In November, Oklahomans voted overwhelmingly to reform their bogged-down criminal justice system. In one of the most conservative states in the country, voters approved two referendums to make low-level drug and property crimes misdemeanors instead of felonies and to use the subsequent cost savings to fund rehabilitation programs. The will of voters won’t necessarily become enacted as state law, though. The referendums were put forward as “state questions” rather than binding constitutional amendments, which means the Oklahoma Legislature can edit the reforms any way they want before they go into effect on July 1. State representatives are using that power to try to stop criminal justice reform before it takes root.
Oklahoma’s House of Representatives approved a bill on Thursday that would once again make it a felony to possess any amount of drugs within 1,000 feet of a day care facility, school, university, park, or church—or around any child under the age of 12. Those “enhancement zones” would cover a huge swath of the state’s biggest cities, essentially making drug possession a felony again in most places where Oklahomans live. If the bill passes in the Senate and gets the signature of Republican Gov. Mary Fallin, it will essentially gut policies that were approved by voters just a few months ago
In pushing for this legislation, Oklahoma politicians are following the lead of the state’s district attorneys. The anti-reform bill is backed by the powerful Oklahoma District Attorneys Association, and most of the DAs in the state have criticized or opposed the referendums. “The district attorneys who opposed our reforms are very influential within the state legislature,” said Kris Steele, former Republican speaker of the State House and one of the leaders of the pro-referendum campaign. “They are good at scaring and pressuring and manipulating lawmakers into passing policies that ultimately benefit their position.”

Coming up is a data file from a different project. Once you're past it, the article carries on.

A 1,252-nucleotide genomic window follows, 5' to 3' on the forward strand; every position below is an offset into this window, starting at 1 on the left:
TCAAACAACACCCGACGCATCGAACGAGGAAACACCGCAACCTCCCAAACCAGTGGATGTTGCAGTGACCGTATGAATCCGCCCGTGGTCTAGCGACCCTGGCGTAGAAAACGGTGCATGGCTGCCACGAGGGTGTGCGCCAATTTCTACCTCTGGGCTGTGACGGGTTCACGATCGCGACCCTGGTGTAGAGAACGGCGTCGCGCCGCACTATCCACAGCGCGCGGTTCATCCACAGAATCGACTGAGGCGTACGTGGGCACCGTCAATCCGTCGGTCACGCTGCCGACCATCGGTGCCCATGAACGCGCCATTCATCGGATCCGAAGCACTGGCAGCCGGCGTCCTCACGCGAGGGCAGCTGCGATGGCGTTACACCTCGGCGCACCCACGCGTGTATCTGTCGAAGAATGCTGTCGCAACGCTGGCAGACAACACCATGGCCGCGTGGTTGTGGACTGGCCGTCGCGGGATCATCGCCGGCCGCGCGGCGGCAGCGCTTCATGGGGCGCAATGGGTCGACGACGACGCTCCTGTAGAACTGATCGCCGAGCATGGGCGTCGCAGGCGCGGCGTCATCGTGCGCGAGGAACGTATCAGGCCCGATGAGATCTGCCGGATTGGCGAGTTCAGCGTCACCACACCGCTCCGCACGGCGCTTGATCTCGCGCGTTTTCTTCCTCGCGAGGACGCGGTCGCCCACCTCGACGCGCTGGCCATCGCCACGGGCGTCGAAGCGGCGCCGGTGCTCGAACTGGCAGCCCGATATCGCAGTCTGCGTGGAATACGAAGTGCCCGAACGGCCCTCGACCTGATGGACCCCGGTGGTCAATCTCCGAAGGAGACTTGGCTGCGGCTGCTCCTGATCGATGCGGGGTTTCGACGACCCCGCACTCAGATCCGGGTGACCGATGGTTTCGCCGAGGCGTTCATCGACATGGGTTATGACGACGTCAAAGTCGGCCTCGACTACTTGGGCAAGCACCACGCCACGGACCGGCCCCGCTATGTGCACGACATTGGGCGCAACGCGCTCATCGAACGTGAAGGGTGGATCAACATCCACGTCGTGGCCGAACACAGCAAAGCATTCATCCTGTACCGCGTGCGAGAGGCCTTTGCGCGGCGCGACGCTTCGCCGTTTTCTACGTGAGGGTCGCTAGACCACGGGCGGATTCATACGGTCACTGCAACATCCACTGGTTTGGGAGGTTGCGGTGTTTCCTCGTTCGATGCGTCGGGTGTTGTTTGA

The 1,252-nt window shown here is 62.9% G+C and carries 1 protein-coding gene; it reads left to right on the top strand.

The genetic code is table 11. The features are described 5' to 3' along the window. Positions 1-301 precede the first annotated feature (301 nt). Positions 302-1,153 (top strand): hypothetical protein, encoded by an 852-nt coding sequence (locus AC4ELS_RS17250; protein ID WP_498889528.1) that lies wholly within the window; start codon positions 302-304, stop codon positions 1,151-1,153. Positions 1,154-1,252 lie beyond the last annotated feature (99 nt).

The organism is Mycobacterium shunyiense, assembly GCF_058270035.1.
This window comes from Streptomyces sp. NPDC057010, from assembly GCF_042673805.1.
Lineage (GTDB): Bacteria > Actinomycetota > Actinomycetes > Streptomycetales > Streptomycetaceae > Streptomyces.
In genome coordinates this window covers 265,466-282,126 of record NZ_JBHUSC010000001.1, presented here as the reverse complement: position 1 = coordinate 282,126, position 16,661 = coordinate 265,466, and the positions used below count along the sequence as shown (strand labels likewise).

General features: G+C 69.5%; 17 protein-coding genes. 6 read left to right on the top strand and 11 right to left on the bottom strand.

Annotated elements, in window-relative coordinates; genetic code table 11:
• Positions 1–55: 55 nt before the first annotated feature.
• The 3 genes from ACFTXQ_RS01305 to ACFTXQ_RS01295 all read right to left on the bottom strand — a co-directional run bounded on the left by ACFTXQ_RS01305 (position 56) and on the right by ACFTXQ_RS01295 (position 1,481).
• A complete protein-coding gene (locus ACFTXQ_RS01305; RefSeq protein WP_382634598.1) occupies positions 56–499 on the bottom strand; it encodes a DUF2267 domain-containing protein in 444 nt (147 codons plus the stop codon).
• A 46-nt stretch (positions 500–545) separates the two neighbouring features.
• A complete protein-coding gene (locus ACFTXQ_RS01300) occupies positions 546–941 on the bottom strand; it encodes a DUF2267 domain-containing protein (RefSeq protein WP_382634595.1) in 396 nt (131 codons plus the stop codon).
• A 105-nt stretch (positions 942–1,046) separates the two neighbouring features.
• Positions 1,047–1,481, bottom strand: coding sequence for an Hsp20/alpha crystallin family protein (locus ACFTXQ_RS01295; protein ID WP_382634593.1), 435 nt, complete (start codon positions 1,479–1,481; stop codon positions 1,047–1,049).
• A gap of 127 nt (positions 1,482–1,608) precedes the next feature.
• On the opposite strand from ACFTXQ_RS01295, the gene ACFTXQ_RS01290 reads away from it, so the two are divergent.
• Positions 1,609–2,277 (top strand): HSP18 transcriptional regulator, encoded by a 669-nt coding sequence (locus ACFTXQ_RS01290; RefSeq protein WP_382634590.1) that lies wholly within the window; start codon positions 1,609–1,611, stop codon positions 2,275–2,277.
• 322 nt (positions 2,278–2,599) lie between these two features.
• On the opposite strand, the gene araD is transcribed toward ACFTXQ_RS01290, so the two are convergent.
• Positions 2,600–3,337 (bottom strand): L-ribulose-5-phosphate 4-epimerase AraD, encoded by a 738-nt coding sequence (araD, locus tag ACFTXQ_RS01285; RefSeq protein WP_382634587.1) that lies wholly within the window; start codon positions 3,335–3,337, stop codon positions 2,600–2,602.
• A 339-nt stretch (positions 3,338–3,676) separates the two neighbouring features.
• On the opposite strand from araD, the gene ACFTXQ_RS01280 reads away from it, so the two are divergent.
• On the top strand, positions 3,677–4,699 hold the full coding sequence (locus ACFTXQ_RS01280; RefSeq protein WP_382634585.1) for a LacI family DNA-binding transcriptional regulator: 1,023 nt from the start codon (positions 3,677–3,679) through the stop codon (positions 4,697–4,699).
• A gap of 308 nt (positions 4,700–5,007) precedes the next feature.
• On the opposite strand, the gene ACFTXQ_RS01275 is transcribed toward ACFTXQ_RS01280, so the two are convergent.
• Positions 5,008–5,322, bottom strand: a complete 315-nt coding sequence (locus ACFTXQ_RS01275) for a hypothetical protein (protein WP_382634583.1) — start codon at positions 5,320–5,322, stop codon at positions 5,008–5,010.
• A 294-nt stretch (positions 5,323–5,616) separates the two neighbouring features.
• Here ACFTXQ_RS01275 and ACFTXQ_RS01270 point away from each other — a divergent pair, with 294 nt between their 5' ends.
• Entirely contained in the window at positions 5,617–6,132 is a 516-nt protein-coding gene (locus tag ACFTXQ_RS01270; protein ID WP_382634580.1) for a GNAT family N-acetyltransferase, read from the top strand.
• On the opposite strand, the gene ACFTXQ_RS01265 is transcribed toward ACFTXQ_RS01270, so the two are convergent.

District attorneys have been working hard to prevent these reforms from being implemented, even in counties that overwhelmingly supported the referendums. In the state’s most populous district—Oklahoma County, which includes Oklahoma City—the referendums passed with almost 70 percent of the vote. But District Attorney David Prater has been publicly critical of the ballot measures, arguing that the threat of long prison sentences is necessary to incentivize drug addicts to change their behavior. The district attorney in Tulsa, where 65 percent of voters supported the reforms, has also voiced his opposition. “Proposition 780 will make Oklahoma the most liberal drug possession state in the union,” Steve Kunzweiler said in a statement, apparently ignoring the states that have decriminalized or legalized marijuana.
Kunzweiler and other district attorneys have repeatedly tried to draw unfounded connections between low-level drug possession and violence, gang activity, and even murder. Cleveland County District Attorney Greg Mashburn, for one, has argued that the failure to obtain harsh sentences for drug possession could let defendants go free to commit more violent crimes. “I will have a conversation with a family with a guy who’s been six times in the county jail for meth, and then he kills somebody,” he told KFOR. “And, I will have to tell them, if the law hadn’t changed, I might have stopped this guy.” (The referendums passed with 66 percent of the vote in Cleveland County.)
The district attorneys’ rhetoric has now been adopted by the state legislature. Scott Biggs, the state representative who introduced the enhancement zone bill, says that voters didn’t realize what they were doing. “After hearing from my constituents after the election, I believe there is a large group of voters that didn’t understand that this state question would essentially decriminalize drugs in schools, parks, and playgrounds,” he said. “I’m all for cleaning up our books to have a more efficient justice system but not at the expense of our children.”